Personally I don't mind quite so much about leakage because I use a strap from each end piece, going under my thighs, giving me about 30% more air to use (because I can assist the bellows pullout by using my legs, which are much more powerful than my hands are. It also firmly anchors the concertina on my legs for easier playing.
    It could be good, to save time, to yak by either Skype or Google Hangout (you'd need a Google+ account for that, no cost, and better than Skype.
    We could even show each other, live, what we were doing.
  5. Hi folks,

    I've just made a video on YouTube...

    - Whether anyone knows of any experiments in rounding the square ends of reeds, to mellow the tone, what happened.

    - Another invitation for you to join a Google+ group for video conferencing about modernizing the concertina (the Concertina Nova group in Google+).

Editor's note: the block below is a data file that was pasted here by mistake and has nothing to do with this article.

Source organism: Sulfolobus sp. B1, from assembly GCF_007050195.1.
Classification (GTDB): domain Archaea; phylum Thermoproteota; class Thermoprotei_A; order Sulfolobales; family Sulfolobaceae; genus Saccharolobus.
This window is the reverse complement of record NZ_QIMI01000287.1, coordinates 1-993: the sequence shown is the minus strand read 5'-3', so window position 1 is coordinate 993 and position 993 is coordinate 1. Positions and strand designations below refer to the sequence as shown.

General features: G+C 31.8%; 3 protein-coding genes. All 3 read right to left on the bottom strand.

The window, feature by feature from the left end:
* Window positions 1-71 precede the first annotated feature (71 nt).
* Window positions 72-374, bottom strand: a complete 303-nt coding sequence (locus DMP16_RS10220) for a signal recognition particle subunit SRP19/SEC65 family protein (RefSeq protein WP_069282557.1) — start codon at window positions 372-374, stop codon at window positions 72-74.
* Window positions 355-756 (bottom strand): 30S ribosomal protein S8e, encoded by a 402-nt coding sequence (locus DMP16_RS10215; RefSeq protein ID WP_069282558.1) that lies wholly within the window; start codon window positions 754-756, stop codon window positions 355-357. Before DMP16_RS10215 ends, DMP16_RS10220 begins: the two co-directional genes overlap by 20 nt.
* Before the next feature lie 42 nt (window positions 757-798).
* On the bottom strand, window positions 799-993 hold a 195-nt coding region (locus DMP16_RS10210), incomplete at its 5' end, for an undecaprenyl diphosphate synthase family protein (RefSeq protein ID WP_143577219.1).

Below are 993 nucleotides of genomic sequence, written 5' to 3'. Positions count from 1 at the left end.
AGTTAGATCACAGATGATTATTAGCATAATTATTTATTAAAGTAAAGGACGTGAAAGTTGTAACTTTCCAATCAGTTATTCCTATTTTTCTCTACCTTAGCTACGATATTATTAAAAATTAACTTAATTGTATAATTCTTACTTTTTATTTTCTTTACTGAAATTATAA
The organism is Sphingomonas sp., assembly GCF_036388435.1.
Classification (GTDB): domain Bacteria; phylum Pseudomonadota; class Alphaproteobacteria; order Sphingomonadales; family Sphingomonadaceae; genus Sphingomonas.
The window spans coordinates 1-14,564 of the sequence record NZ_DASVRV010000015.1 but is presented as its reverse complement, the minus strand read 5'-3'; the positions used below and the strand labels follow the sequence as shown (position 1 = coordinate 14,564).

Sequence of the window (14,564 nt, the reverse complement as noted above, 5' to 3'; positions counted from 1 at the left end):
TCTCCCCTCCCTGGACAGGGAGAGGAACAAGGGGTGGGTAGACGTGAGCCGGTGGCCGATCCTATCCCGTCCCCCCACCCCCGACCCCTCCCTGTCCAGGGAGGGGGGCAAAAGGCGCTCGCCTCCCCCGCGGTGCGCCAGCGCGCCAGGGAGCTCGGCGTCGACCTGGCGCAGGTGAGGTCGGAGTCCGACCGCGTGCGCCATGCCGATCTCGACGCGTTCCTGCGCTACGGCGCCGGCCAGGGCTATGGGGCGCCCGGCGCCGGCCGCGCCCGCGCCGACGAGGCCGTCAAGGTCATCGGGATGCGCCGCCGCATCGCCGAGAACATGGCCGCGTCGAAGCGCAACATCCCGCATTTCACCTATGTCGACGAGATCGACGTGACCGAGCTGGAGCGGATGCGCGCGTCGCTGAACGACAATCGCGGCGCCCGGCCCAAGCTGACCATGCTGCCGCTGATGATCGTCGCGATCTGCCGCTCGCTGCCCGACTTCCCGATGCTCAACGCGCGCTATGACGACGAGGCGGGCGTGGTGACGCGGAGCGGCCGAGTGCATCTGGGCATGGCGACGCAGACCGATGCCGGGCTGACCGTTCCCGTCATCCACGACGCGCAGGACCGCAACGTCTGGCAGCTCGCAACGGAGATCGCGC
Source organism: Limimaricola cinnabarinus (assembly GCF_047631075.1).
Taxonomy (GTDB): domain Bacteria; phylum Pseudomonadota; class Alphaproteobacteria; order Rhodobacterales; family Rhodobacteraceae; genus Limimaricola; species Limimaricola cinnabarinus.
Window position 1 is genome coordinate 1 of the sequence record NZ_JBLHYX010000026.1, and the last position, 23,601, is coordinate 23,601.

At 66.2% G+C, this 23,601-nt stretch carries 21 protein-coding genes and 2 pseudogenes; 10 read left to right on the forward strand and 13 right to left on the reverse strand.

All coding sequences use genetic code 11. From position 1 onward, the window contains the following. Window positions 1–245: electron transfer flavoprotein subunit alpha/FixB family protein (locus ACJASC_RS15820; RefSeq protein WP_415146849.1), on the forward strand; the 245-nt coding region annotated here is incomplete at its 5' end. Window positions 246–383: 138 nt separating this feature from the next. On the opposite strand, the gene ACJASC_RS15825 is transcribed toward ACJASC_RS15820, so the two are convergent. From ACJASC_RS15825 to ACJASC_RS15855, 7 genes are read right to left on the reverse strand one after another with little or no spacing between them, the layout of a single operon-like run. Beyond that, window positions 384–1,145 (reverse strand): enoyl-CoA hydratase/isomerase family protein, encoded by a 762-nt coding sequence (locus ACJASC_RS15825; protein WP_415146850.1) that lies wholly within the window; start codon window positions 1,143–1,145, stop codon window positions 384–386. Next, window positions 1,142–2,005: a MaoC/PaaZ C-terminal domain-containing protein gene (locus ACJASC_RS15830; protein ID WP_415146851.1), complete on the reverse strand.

'Idea is, let's talk about options like: crowd funding some progressive R&D; using 3D printing & any new materials that we find surpass traditional ones, reshaping the fingerboard, buttons, bellows, or anything else we feel might be enhanced for sound, ease of playing, construction, robustness, cost and appeal to (especially young) audiences.

    We all revere the beauty of good-quality traditional-form instruments, and the culture of self-sacrificing peril-fraught work to create them. But imagine if we could find ways to quite quickly and cheaply make almost-as-good by humbly rethinking the instrument in every way - trial and error with new ideas and today's resources.

    For anyone interested I've posted the requirements specification

    - as a draft .rtf file on Google Drive - you can view it at https://drive.google.com/file/d/0B-4satLcOAKGV09JUFBkU2hqd28/edit?usp=sharing


    Bruce (Tomo) Thomson

    20 Lyndhurst St. Chelwood Village, Palmerston North, New Zealand

    06 357 7773 021 176 9711 palmytomo@gmail.co
  6. Video on YouTube http://www.youtube.com/watch?v=HDyjTI1K1M4


    'Experimenting with a strap from sides of concertina, under the thighs.